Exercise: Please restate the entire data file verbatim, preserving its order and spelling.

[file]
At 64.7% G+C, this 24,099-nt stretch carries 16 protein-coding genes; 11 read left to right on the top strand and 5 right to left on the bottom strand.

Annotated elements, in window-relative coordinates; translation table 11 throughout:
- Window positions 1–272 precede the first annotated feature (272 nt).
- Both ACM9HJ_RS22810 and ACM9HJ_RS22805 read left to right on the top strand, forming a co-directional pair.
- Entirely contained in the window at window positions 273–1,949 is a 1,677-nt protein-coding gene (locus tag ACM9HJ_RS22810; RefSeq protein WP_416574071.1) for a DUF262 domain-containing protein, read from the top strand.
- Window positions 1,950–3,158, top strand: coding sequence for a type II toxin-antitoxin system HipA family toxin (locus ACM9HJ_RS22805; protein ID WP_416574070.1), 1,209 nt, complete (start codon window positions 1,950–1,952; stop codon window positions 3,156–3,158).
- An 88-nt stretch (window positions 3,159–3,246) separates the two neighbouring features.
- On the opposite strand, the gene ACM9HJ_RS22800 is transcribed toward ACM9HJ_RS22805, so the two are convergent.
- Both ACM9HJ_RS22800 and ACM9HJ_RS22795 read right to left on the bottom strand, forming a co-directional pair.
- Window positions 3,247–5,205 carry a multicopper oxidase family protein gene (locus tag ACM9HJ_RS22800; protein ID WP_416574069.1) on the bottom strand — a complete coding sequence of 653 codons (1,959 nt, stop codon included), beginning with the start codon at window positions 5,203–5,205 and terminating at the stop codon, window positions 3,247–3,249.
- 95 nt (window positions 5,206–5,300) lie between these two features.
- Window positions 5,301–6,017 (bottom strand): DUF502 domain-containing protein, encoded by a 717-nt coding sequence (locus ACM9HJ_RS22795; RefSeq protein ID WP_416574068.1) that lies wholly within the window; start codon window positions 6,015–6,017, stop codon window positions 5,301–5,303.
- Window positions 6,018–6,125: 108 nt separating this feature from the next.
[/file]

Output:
At 64.7% G+C, this 24,099-nt stretch carries 16 protein-coding genes; 11 read left to right on the top strand and 5 right to left on the bottom strand.

Annotated elements, in window-relative coordinates; translation table 11 throughout:
- Window positions 1–272 precede the first annotated feature (272 nt).
- Both ACM9HJ_RS22810 and ACM9HJ_RS22805 read left to right on the top strand, forming a co-directional pair.
- Entirely contained in the window at window positions 273–1,949 is a 1,677-nt protein-coding gene (locus tag ACM9HJ_RS22810; RefSeq protein WP_416574071.1) for a DUF262 domain-containing protein, read from the top strand.
- Window positions 1,950–3,158, top strand: coding sequence for a type II toxin-antitoxin system HipA family toxin (locus ACM9HJ_RS22805; protein ID WP_416574070.1), 1,209 nt, complete (start codon window positions 1,950–1,952; stop codon window positions 3,156–3,158).
- An 88-nt stretch (window positions 3,159–3,246) separates the two neighbouring features.
- On the opposite strand, the gene ACM9HJ_RS22800 is transcribed toward ACM9HJ_RS22805, so the two are convergent.
- Both ACM9HJ_RS22800 and ACM9HJ_RS22795 read right to left on the bottom strand, forming a co-directional pair.
- Window positions 3,247–5,205 carry a multicopper oxidase family protein gene (locus tag ACM9HJ_RS22800; protein ID WP_416574069.1) on the bottom strand — a complete coding sequence of 653 codons (1,959 nt, stop codon included), beginning with the start codon at window positions 5,203–5,205 and terminating at the stop codon, window positions 3,247–3,249.
- 95 nt (window positions 5,206–5,300) lie between these two features.
- Window positions 5,301–6,017 (bottom strand): DUF502 domain-containing protein, encoded by a 717-nt coding sequence (locus ACM9HJ_RS22795; RefSeq protein ID WP_416574068.1) that lies wholly within the window; start codon window positions 6,015–6,017, stop codon window positions 5,301–5,303.
- Window positions 6,018–6,125: 108 nt separating this feature from the next.